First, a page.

Nutritional impairment is common in cancer patients and adversely affects quality of life (QoL). The aim of this study was to investigate the association between nutritional status and QoL in incurable cancer patients in palliative care.
A prospective cohort with incurable cancer patients referred to the specialized Palliative Care Unit of the National Cancer Institute in Brazil was conducted. The nutritional risk (NR) was assessed using the Patient-Generated Subjective Global Assessment short form (PG-SGA SF), and cancer cachexia (CC) was defined according to the international consensus. QoL was evaluated using the Quality of Life Questionnaire Core 15 Palliative (QLQ-C15-PAL). Multivariate linear regressions analyses were performed to assess the relationship between the nutritional status and QoL scores.
A total of 1039 consecutive patients were included. A high prevalence of NR (85.4%) and CC (78.7%) were observed. The patients with worse nutritional status presented significantly poorer physical, emotional, symptoms domains scales, and overall QoL. CC were significantly associated with QoL scores for dyspnea (p = 0.013), insomnia (p = 0.046), and appetite loss (p = 0.015), while NR were associated with all the QoL domains scales covered in QLQ-C15-PAL.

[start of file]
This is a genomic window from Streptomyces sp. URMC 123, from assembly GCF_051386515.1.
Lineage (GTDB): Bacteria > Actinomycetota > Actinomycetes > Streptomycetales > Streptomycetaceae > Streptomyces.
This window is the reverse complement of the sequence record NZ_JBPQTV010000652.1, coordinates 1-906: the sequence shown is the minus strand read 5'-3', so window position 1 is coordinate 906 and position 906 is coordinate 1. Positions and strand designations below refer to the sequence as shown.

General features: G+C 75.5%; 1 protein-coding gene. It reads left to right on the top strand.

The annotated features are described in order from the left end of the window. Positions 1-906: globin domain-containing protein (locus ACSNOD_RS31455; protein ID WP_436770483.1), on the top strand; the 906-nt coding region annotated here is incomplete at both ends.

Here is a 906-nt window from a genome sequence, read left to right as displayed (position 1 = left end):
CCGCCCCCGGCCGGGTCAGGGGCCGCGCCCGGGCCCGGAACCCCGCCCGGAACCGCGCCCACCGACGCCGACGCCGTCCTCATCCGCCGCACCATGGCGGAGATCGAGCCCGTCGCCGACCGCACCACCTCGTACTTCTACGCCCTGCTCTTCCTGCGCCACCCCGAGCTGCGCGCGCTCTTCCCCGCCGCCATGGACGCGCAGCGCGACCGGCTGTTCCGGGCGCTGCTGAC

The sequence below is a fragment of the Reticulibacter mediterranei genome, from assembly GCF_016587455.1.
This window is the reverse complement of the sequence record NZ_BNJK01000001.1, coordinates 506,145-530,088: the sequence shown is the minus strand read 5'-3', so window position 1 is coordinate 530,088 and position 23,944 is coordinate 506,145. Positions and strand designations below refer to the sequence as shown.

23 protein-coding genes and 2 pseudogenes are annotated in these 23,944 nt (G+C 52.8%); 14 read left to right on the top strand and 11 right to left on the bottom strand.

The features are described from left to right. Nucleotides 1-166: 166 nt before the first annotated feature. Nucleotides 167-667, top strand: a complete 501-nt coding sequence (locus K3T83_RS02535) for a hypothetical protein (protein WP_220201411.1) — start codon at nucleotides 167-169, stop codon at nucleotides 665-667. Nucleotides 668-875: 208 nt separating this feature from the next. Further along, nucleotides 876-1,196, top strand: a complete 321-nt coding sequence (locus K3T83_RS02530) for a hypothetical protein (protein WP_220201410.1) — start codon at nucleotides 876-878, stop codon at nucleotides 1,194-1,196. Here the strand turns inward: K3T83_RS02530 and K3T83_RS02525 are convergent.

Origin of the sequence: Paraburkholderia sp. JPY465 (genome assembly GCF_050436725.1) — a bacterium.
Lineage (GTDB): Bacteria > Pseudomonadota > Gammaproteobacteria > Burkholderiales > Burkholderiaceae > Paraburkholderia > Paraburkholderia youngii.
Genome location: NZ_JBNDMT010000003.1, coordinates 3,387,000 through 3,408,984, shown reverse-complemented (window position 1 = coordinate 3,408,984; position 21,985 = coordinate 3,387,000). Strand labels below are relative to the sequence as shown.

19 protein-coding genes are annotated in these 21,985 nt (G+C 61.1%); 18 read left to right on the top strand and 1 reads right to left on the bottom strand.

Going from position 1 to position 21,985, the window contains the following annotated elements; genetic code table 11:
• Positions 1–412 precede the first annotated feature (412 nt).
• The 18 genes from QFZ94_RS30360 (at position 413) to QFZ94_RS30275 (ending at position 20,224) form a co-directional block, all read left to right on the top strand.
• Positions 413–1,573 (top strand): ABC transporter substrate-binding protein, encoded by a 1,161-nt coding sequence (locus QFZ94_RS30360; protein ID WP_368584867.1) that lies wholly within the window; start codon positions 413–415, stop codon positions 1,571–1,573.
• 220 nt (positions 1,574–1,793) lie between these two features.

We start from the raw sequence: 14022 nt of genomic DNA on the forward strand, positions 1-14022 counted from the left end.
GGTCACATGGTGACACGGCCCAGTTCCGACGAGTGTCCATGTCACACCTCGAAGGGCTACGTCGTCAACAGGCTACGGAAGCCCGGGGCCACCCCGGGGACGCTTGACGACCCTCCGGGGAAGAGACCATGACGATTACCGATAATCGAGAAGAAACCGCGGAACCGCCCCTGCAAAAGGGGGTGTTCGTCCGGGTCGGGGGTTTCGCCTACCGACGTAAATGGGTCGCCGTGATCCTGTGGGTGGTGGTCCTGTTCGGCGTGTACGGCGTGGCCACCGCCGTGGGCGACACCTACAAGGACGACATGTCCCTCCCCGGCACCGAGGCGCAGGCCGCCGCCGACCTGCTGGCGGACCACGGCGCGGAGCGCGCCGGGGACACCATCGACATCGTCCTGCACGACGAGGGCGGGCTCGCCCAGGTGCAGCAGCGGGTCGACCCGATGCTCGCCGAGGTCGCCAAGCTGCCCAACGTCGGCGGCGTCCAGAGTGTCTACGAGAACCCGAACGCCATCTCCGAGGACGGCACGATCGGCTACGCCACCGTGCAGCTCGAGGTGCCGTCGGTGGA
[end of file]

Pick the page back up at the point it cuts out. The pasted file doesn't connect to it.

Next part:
Our findings support that impaired nutritional status was associated with poor QoL in incurable cancer patients. NR assessed by PG-SGA SF better reflects physical, emotional, symptom burden, and overall QoL scores. Thus, this tool may contribute in identifying patients at risk of deterioration QoL.